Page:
Dry Needling is a specialized therapy technique in which a very fine filament needle is inserted through the skin and into tissue. This causes a micro lesion which helps break up shortened tissues, inhibiting reflexes from the nervous system, normalizing the inflammatory response, and assisting in decreasing pain. The mechanical and neuromuscular effect provides an environment that helps the body to self heal, which ultimately decreases pain. Dry needling is NOT the same as acupuncture, but is based on modern scientific study by western medical practitioners of the musculoskeletal and neuromuscular systems.
Is the procedure painful?
Dry needling is a very safe and relaxing process. In some cases, a needle being inserted into a trigger point muscle can create a slight ache, but there is no sharp or excessive pain, and indeed many patients do not feel the needles being inserted at all. The fine filament needle is very thin, and is pushed through the skin versus cutting the skin, which helps reduce discomfort. Your physical therapist will strive to make your experience comfortable and therapeutic.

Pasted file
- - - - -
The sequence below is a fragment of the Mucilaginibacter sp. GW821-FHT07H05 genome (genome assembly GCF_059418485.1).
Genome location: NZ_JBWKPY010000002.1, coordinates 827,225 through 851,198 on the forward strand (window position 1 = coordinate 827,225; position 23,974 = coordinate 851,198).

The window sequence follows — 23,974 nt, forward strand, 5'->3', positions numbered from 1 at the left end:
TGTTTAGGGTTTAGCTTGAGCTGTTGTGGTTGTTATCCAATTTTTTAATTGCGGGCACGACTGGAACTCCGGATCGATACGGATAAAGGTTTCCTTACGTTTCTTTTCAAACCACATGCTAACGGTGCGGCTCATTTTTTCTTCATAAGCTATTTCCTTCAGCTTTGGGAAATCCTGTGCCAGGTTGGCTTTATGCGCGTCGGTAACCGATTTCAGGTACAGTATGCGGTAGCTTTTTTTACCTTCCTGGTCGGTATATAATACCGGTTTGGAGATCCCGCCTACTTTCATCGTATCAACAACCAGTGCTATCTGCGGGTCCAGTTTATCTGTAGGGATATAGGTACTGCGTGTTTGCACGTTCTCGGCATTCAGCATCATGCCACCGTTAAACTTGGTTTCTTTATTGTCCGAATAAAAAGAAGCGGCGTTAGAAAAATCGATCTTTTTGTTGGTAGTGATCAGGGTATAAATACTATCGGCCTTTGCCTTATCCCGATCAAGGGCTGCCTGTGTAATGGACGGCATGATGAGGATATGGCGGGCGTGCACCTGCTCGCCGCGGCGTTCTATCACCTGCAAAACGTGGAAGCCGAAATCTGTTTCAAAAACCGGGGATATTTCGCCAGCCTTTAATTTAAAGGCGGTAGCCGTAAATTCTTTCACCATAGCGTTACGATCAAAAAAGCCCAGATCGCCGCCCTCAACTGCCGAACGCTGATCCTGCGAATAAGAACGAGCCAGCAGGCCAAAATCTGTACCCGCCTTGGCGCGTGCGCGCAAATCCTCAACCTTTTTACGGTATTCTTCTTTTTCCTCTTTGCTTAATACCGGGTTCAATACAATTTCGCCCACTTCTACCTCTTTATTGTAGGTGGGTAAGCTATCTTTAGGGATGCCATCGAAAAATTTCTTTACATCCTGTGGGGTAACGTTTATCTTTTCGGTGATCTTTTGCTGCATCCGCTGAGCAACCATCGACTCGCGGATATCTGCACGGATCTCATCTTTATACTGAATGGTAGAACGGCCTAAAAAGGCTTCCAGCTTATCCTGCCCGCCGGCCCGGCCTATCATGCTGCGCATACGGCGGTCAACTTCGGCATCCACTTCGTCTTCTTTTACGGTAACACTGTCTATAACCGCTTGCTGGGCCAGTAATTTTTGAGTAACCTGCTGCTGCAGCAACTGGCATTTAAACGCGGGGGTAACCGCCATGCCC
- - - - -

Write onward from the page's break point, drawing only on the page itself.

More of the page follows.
How will I feel after dry needling?
This varies from person to person. Patients can experience decrease in symptoms, improvement in function, achiness, or soreness. The soreness, if present, may last 1-2 days. After a dry needling session, it may be that patients feel a little tired, but there are no lingering effects and most people are able to continue with their day (including athletic performance) as normal. It is uncommon, but possible that treatment might increase your symptoms. Inform your physical therapist so adjustments can be made to your treatment.
What conditions can be treated?
Dry needling is an effective treatment for many conditions of chronic pain with neuropathic origin with very few side effects. It is therefore a very effective means of addressing a wide range of acute and chronic conditions that cause pain or hinder mobility, and is suitable for treating multiple musculoskeletal dysfunctions, including, but not limited to:
- back pain
- neck pain
- hamstring problems
- tension headaches
- muscular tightness
- ankle sprains
- shin splints
- shoulder pain
- scapular pain
- calf strains
- plantar fasciitis
- elbow tendonitis/tennis elbow
- bicep tendonitis
- achilles tendonitis
- various other forms of tendonitis
- multiples types of sporting injuries
- and much more!